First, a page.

List the three main mathematical operations involved in long division. They are division, multiplication and subtraction, in that order. These three operations are repeated until the process is finished.
An Easy Way to Learn Long Division for Kids
Long division uses arithmetic to show the steps in a division problem. Children typically learn about long division in elementary school, after they learned regular division. Long division can seem intimidating because of the number of steps and mathematical operations. A few teaching methods can help make long division easier for youths to understand.
Things You'll Need
 Computer
 Math book
 Pen
 Paper
Instructions


1

2
Present the students with a simple division problem, such as 10 / 2 = 5, and explain to that they will use the same method for long division. Comparing long division to an earlier lesson aids in comprehension.

3
Present the students with a simple long division problem, such as 100 / 2. Explain that the problem will be done step by step, analyzing each digit of the dividend. For example, the first digit of the dividend is 1. Two is not divisible by one, so the student should place a 0 above the 1.

4
Take the second digit of the dividend into consideration, and tell students that they need to determine how many times 2 can multiply to make 10. The answer is 5. So, 5 is placed over the zero of the dividend.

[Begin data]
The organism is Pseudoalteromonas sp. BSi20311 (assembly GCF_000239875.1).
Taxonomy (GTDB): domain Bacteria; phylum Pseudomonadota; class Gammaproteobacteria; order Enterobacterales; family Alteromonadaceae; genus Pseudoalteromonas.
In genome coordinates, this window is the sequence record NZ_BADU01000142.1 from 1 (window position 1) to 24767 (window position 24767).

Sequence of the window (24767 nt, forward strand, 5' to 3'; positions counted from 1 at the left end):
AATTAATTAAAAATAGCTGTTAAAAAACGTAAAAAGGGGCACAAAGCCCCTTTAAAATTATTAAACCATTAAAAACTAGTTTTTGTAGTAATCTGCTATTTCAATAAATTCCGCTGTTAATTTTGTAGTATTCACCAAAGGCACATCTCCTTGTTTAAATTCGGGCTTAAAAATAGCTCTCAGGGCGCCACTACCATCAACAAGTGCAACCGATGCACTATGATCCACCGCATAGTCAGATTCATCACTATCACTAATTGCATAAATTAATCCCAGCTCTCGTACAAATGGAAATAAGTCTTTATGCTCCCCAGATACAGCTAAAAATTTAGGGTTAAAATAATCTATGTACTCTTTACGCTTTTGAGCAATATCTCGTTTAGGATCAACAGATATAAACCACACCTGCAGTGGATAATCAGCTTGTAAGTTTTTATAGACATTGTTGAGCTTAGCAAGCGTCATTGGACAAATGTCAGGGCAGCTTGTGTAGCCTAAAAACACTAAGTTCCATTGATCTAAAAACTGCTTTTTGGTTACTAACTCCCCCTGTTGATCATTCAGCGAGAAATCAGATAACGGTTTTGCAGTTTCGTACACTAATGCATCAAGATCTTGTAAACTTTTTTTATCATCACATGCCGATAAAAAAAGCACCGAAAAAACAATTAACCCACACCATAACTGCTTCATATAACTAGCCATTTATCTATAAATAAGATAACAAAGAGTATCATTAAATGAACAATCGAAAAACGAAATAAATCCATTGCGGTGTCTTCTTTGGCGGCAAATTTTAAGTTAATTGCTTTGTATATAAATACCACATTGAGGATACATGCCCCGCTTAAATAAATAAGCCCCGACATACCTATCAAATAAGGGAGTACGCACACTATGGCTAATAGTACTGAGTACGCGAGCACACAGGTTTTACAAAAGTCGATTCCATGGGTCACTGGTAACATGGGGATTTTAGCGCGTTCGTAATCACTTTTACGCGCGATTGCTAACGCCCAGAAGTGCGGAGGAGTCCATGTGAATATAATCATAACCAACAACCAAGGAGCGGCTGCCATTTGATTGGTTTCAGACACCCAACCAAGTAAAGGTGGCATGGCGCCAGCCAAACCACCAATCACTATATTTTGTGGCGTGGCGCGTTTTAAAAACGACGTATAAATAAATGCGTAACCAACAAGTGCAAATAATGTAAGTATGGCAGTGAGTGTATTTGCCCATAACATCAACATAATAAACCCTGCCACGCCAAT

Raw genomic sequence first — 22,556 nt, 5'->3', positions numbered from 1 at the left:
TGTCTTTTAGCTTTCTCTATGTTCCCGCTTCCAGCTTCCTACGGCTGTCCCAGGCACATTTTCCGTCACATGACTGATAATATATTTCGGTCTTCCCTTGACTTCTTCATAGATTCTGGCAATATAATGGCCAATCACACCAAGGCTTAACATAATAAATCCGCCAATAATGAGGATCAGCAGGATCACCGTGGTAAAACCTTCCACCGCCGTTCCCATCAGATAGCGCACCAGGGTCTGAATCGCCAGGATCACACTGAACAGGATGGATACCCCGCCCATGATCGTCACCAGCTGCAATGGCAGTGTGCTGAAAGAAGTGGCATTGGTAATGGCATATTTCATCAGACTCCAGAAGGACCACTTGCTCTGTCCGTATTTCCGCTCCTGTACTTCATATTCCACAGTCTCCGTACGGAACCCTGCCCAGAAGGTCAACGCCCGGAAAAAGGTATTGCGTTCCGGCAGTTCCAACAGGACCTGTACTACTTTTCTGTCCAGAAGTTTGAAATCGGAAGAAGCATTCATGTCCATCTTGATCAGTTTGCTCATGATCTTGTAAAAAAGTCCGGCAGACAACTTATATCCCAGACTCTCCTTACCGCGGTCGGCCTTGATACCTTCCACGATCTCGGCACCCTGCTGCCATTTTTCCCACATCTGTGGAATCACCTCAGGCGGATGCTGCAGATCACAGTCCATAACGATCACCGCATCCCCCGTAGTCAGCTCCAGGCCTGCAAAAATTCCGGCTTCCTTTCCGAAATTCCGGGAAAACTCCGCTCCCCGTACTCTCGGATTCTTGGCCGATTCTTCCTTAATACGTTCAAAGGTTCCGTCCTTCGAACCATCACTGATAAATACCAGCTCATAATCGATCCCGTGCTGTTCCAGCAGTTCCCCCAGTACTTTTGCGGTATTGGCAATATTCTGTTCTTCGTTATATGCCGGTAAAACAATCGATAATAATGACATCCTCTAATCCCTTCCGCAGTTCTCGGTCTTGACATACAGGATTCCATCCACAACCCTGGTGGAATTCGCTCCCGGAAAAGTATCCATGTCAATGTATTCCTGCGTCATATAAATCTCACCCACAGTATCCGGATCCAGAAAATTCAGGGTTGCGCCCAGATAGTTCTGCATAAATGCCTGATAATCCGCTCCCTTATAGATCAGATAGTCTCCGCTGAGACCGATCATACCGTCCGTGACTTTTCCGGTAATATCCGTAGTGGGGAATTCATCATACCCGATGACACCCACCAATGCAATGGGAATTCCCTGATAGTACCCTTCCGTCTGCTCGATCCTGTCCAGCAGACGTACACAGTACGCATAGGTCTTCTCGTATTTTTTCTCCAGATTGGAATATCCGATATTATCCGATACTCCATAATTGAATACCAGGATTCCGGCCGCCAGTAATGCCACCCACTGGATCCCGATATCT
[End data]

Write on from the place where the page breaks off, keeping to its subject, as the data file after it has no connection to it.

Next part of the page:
5
Multiply the 5 by the 2. The answer is 10, which should be placed under the first two digits of the dividend. Tell students that multiplication is part of the process  it's used to determine remainders. Since 10  10 = 0, there are no remainders for that part of the problem.

6
Draw an arrow that points down from the third 0 of the dividend, to the 0 of the subtraction problem. Explain that bringing down the other digits is necessary in order to repeat the previous steps. For example, the 2 is not divisible by 0, so a 0 is written over the third digit of the dividend. Zero is then multiplied by 2. The answer is 0, and 0  0 = 0, so this problem has no remainders. The answer is 50.

7
Write incomplete examples on the board and let students describe the next steps. This method will test students' comprehension.

8
Give practice problems with and without remainders. Put the students in groups of two. One student can write out the problem, while the other makes sure that the steps are followed correctly. The students can switch roles.

1

References
 Photo Credit Comstock/Comstock/Getty Images